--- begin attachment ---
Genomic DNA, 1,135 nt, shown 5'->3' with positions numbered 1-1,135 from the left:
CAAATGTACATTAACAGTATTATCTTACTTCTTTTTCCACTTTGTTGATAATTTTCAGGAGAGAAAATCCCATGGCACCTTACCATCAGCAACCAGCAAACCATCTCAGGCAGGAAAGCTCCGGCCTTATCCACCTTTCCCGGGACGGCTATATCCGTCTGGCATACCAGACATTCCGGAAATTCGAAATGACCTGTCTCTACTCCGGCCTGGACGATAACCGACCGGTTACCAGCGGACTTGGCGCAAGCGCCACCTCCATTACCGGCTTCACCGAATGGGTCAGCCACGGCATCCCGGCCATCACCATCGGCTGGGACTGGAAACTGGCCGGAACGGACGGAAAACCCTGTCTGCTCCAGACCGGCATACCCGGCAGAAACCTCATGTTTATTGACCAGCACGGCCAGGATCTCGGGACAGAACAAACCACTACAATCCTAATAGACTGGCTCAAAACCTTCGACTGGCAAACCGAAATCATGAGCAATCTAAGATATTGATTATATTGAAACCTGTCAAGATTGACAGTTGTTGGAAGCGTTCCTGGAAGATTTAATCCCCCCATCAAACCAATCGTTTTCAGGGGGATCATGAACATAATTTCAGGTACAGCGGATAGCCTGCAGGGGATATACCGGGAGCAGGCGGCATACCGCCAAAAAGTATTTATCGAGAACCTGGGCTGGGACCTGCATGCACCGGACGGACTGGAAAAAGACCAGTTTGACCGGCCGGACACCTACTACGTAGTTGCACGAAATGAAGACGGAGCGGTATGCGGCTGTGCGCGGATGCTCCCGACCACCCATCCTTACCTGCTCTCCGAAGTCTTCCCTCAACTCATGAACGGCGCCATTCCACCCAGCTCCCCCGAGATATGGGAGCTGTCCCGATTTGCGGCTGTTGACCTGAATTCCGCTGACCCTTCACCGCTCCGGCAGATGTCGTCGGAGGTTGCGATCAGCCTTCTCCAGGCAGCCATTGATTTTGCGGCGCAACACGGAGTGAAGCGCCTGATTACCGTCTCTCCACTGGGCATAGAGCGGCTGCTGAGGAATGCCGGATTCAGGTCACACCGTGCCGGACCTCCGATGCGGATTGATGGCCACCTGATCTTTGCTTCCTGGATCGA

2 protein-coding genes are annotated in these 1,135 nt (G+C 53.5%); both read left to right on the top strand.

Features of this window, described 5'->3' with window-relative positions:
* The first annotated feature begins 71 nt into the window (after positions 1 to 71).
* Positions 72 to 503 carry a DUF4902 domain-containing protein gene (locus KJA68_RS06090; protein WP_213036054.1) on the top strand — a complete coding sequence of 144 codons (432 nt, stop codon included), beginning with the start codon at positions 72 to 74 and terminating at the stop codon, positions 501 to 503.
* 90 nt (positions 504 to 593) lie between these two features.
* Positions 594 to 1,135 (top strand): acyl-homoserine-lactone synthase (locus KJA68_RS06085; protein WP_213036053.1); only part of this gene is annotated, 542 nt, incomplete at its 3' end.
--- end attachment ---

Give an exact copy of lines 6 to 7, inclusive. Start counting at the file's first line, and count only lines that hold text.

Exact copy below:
* Positions 72 to 503 carry a DUF4902 domain-containing protein gene (locus KJA68_RS06090; protein WP_213036054.1) on the top strand — a complete coding sequence of 144 codons (432 nt, stop codon included), beginning with the start codon at positions 72 to 74 and terminating at the stop codon, positions 501 to 503.
* 90 nt (positions 504 to 593) lie between these two features.